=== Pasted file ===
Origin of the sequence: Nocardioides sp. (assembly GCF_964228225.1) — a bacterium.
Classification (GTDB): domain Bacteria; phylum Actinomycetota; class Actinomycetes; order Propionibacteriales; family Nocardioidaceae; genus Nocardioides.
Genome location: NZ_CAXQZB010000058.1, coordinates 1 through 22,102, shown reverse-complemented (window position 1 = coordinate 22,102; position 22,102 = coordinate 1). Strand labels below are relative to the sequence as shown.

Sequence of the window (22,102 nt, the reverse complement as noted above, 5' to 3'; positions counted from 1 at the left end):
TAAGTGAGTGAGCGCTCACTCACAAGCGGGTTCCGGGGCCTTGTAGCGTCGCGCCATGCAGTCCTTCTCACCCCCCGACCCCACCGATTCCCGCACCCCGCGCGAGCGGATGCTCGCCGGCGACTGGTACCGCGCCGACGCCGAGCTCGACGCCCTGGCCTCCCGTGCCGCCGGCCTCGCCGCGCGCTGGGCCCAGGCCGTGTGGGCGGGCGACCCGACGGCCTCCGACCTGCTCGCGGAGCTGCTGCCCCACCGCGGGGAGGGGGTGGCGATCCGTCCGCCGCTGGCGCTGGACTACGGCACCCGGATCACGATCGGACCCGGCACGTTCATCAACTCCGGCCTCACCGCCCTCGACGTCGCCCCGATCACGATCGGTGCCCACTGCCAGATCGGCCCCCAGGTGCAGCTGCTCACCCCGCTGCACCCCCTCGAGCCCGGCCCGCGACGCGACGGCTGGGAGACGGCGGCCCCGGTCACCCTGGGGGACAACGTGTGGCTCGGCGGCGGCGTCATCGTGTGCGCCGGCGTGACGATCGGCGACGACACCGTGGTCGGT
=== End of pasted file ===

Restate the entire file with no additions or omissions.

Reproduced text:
Origin of the sequence: Nocardioides sp. (assembly GCF_964228225.1) — a bacterium.
Classification (GTDB): domain Bacteria; phylum Actinomycetota; class Actinomycetes; order Propionibacteriales; family Nocardioidaceae; genus Nocardioides.
Genome location: NZ_CAXQZB010000058.1, coordinates 1 through 22,102, shown reverse-complemented (window position 1 = coordinate 22,102; position 22,102 = coordinate 1). Strand labels below are relative to the sequence as shown.

Sequence of the window (22,102 nt, the reverse complement as noted above, 5' to 3'; positions counted from 1 at the left end):
TAAGTGAGTGAGCGCTCACTCACAAGCGGGTTCCGGGGCCTTGTAGCGTCGCGCCATGCAGTCCTTCTCACCCCCCGACCCCACCGATTCCCGCACCCCGCGCGAGCGGATGCTCGCCGGCGACTGGTACCGCGCCGACGCCGAGCTCGACGCCCTGGCCTCCCGTGCCGCCGGCCTCGCCGCGCGCTGGGCCCAGGCCGTGTGGGCGGGCGACCCGACGGCCTCCGACCTGCTCGCGGAGCTGCTGCCCCACCGCGGGGAGGGGGTGGCGATCCGTCCGCCGCTGGCGCTGGACTACGGCACCCGGATCACGATCGGACCCGGCACGTTCATCAACTCCGGCCTCACCGCCCTCGACGTCGCCCCGATCACGATCGGTGCCCACTGCCAGATCGGCCCCCAGGTGCAGCTGCTCACCCCGCTGCACCCCCTCGAGCCCGGCCCGCGACGCGACGGCTGGGAGACGGCGGCCCCGGTCACCCTGGGGGACAACGTGTGGCTCGGCGGCGGCGTCATCGTGTGCGCCGGCGTGACGATCGGCGACGACACCGTGGTCGGT